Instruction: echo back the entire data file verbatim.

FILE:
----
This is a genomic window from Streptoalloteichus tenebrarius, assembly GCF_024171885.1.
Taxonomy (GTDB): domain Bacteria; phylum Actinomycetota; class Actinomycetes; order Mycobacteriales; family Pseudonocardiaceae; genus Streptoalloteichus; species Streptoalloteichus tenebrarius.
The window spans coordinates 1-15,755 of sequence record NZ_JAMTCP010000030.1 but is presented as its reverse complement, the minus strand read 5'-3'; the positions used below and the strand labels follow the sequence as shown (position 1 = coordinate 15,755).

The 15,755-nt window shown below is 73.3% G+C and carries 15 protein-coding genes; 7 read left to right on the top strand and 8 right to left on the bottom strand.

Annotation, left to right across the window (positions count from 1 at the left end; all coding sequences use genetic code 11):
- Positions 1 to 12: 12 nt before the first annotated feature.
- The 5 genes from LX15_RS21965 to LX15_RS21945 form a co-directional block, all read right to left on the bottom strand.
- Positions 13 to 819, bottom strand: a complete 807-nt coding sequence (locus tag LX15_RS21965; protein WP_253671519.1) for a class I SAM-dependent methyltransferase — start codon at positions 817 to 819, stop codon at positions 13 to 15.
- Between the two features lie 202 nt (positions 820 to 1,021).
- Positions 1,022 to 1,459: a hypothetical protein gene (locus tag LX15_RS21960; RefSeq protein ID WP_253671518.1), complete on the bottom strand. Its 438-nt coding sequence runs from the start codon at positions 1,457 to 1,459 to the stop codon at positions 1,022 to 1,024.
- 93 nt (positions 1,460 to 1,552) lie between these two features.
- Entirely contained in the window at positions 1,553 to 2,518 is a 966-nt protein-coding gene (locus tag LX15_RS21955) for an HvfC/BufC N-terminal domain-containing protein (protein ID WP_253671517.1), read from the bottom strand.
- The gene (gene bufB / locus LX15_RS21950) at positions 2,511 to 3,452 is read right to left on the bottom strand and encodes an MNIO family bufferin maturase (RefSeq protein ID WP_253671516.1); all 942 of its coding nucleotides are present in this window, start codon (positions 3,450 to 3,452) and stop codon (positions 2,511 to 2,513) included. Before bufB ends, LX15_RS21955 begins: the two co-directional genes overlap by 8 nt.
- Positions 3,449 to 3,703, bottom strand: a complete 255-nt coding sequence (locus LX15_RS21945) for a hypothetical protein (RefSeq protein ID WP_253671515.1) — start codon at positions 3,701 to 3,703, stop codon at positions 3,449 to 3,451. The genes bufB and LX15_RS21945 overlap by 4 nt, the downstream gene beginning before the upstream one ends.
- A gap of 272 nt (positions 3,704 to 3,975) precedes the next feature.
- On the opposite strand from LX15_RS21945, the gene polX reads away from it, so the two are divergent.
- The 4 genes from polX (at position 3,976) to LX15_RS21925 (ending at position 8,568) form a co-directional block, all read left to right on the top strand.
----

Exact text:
This is a genomic window from Streptoalloteichus tenebrarius, assembly GCF_024171885.1.
Taxonomy (GTDB): domain Bacteria; phylum Actinomycetota; class Actinomycetes; order Mycobacteriales; family Pseudonocardiaceae; genus Streptoalloteichus; species Streptoalloteichus tenebrarius.
The window spans coordinates 1-15,755 of sequence record NZ_JAMTCP010000030.1 but is presented as its reverse complement, the minus strand read 5'-3'; the positions used below and the strand labels follow the sequence as shown (position 1 = coordinate 15,755).

The 15,755-nt window shown below is 73.3% G+C and carries 15 protein-coding genes; 7 read left to right on the top strand and 8 right to left on the bottom strand.

Annotation, left to right across the window (positions count from 1 at the left end; all coding sequences use genetic code 11):
- Positions 1 to 12: 12 nt before the first annotated feature.
- The 5 genes from LX15_RS21965 to LX15_RS21945 form a co-directional block, all read right to left on the bottom strand.
- Positions 13 to 819, bottom strand: a complete 807-nt coding sequence (locus tag LX15_RS21965; protein WP_253671519.1) for a class I SAM-dependent methyltransferase — start codon at positions 817 to 819, stop codon at positions 13 to 15.
- Between the two features lie 202 nt (positions 820 to 1,021).
- Positions 1,022 to 1,459: a hypothetical protein gene (locus tag LX15_RS21960; RefSeq protein ID WP_253671518.1), complete on the bottom strand. Its 438-nt coding sequence runs from the start codon at positions 1,457 to 1,459 to the stop codon at positions 1,022 to 1,024.
- 93 nt (positions 1,460 to 1,552) lie between these two features.
- Entirely contained in the window at positions 1,553 to 2,518 is a 966-nt protein-coding gene (locus tag LX15_RS21955) for an HvfC/BufC N-terminal domain-containing protein (protein ID WP_253671517.1), read from the bottom strand.
- The gene (gene bufB / locus LX15_RS21950) at positions 2,511 to 3,452 is read right to left on the bottom strand and encodes an MNIO family bufferin maturase (RefSeq protein ID WP_253671516.1); all 942 of its coding nucleotides are present in this window, start codon (positions 3,450 to 3,452) and stop codon (positions 2,511 to 2,513) included. Before bufB ends, LX15_RS21955 begins: the two co-directional genes overlap by 8 nt.
- Positions 3,449 to 3,703, bottom strand: a complete 255-nt coding sequence (locus LX15_RS21945) for a hypothetical protein (RefSeq protein ID WP_253671515.1) — start codon at positions 3,701 to 3,703, stop codon at positions 3,449 to 3,451. The genes bufB and LX15_RS21945 overlap by 4 nt, the downstream gene beginning before the upstream one ends.
- A gap of 272 nt (positions 3,704 to 3,975) precedes the next feature.
- On the opposite strand from LX15_RS21945, the gene polX reads away from it, so the two are divergent.
- The 4 genes from polX (at position 3,976) to LX15_RS21925 (ending at position 8,568) form a co-directional block, all read left to right on the top strand.